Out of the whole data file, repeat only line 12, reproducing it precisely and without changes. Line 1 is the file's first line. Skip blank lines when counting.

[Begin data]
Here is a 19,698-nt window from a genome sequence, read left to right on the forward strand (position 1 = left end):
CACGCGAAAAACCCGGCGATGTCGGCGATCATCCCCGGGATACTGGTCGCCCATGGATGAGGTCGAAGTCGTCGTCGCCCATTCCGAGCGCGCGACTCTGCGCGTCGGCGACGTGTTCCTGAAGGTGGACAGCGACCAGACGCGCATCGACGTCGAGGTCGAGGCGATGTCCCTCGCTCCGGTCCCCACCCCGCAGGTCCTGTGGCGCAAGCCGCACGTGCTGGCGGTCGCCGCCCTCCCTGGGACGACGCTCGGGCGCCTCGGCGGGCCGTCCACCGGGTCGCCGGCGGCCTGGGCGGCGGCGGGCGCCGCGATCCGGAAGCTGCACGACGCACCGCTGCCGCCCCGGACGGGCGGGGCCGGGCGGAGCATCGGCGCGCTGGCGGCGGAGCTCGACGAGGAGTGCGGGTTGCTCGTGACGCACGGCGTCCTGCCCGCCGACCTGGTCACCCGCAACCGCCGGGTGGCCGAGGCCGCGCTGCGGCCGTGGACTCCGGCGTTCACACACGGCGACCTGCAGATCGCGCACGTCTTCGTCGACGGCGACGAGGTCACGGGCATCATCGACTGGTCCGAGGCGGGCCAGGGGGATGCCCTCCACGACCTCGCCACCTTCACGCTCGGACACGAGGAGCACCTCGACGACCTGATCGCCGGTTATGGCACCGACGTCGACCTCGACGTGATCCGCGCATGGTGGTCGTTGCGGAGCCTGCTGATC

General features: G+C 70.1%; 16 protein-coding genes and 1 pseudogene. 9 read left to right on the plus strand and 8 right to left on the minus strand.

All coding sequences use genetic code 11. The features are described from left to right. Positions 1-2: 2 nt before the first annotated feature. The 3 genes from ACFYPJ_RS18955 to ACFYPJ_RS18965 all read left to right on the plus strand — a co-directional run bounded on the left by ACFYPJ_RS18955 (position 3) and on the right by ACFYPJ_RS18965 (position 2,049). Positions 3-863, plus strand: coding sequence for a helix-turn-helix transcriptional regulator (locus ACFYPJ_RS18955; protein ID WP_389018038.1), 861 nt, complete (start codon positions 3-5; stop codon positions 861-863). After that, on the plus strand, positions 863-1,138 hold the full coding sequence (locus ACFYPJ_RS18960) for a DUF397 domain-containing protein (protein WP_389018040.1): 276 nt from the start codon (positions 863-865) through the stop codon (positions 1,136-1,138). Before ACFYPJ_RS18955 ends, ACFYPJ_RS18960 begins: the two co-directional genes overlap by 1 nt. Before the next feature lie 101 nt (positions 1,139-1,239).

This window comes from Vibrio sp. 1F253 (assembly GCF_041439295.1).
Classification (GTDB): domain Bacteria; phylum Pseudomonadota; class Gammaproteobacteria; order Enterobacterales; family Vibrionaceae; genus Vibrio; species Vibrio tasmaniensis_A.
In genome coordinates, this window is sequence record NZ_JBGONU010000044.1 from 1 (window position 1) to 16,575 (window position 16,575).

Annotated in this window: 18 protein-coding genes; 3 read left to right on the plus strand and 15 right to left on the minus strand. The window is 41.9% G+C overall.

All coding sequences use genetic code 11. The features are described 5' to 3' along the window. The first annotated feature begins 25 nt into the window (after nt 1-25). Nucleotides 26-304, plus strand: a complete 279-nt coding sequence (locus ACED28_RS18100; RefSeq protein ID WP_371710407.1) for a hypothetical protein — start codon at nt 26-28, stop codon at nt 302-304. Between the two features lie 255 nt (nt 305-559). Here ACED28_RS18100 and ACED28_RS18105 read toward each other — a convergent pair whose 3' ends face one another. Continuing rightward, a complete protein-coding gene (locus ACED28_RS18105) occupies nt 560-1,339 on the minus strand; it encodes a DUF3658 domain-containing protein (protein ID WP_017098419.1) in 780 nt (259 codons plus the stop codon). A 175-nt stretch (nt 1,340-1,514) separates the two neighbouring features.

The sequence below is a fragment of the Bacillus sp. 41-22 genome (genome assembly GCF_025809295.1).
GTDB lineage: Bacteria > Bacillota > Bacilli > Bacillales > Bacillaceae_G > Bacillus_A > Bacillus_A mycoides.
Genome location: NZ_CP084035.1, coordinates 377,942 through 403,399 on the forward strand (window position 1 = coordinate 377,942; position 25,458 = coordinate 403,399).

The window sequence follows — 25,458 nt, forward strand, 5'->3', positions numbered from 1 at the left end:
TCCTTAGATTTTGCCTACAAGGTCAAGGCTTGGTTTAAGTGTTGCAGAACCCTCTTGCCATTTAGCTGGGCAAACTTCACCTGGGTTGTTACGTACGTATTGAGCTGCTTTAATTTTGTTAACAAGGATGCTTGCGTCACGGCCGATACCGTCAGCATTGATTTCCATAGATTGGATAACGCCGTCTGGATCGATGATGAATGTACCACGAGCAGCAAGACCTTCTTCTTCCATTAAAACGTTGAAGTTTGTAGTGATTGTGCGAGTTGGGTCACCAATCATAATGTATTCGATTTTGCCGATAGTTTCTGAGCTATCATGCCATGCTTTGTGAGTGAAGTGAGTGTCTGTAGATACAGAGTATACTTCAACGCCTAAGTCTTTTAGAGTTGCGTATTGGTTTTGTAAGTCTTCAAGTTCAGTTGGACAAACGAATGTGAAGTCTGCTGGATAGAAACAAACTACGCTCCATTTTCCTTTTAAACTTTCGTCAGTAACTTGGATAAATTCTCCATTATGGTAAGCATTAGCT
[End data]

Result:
Genome location: NZ_CP084035.1, coordinates 377,942 through 403,399 on the forward strand (window position 1 = coordinate 377,942; position 25,458 = coordinate 403,399).